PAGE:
Lulu Press and the League for Innovation congratulate Belinda Fisher of San Jacinto Community College. Fisher won a year’s subscription for San Jacinto College South to the Digital Publications Library through the 2002 Conference on Information Technology (CIT) drawing held in Long Beach last month.

The Digital Publications Library (DPL), created by the League for Innovation and Lulu Press, is also proud to announce its newest partnership with LearningTimes Network.

Through the DPL, faculty and staff at subscribing institutions already have online access to all League publications. Now, thanks to the LearningTimes Network, DPL users can also access audio interviews with League members and presenters at the 2002 CIT.

The League’s most innovative faculty development tool to date, the Digital Publications Library DPL offers books, articles, and multimedia resources to educators. To learn more about the League’s Digital Publications Library, please visit the DPL information page or contact David Spain at (919) 678-9900 ext 114.

Top of Page

A New Survey Looks at Student Engagement

If you think words like “typical” and “traditional” still have a relevant ring in today’s community college environment, consider this: Only one in six undergraduate students in the U.S. is 18 to 24 years old, attends school full time, and lives on campus.

That’s only one of the eye-openers that resulted from a new study, “Engaging Community Colleges: A First Look.” The study was based on a project of the Community College Leadership Program at the University of Texas at Austin. The project, directed by Kay M. McClenny, involved a survey of more than 30,000 students at 48 two-year colleges in 22 states. An extensive follow-up to this Community College Survey of Student Engagement (CCSSE) will take place in 2003.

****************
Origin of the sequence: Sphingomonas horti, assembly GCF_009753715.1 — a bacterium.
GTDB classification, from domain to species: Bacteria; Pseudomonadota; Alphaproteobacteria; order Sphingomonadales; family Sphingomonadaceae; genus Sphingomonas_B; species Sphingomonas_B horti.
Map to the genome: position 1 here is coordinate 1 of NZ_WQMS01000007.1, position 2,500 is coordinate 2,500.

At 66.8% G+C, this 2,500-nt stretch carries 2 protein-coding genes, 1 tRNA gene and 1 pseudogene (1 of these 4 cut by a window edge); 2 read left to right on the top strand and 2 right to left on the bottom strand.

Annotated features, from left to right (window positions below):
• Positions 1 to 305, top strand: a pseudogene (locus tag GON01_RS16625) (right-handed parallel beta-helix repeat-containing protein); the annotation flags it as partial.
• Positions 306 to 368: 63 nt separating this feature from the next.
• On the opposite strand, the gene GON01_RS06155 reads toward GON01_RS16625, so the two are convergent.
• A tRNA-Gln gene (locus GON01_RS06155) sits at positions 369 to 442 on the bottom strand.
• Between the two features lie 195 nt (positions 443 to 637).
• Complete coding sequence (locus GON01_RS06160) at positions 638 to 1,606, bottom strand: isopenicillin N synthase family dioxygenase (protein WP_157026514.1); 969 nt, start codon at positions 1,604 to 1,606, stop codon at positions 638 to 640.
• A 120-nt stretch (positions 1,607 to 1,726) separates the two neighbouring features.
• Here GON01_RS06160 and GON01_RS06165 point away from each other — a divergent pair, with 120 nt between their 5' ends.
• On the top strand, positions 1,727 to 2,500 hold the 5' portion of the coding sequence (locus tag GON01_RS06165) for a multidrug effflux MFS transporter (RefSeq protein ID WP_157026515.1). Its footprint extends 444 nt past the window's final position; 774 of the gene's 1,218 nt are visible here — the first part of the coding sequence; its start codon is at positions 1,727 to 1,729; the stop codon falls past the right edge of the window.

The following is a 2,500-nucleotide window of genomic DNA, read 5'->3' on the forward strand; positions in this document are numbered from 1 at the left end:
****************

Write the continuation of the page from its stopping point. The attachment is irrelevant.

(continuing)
The CCSSE is modeled on the National Survey of Student Engagement, which studies conditions and experiences at four-year institutions. But in a departure from those surveys, CCSSE will release data and identify individual institutions that took part in the study, the better to provide examples for success.

Among the CCSSE 2002 findings were these:

More than 80% of the CCSSE students do not participate in college-sponsored extracurricular activities
32% work more than 30 hours per week
51% work more than 20 hours per week
21% of respondents have children living at home
29% spend 11 or more per week caring for dependents; more than 17% spend more than 30 hours per week caring for dependents
93% commute
23% spend six to 20 hours per week commuting to and from class
15% of part-time students never worked with other students on projects during class
45% of part-time students never worked with classmates outside of class to prepare assignments
51% of part-time students never discussed ideas from readings or classes with an instructor outside of class

Detailed information about student engagement and other findings for the full CCSSE population, subgroups, and individual colleges are provided free online, or by sending an e-mail inquiry.

Top of Page


The League's Service Division is prepared to help community colleges develop strategic technology plans for a campus, college, or district. The most useful plan sets a vision for the institution’s selection, application, integration, and funding for technology. It is considerably more than a list of everyone’s requests!

The League is positioned to help in several ways:

Provide consultants to perform a technology audit that usually takes one or two onsite visits. This audit includes a review of the planning readiness and technology use for the institution. A report is written advising leadership on next steps for the planning initiative.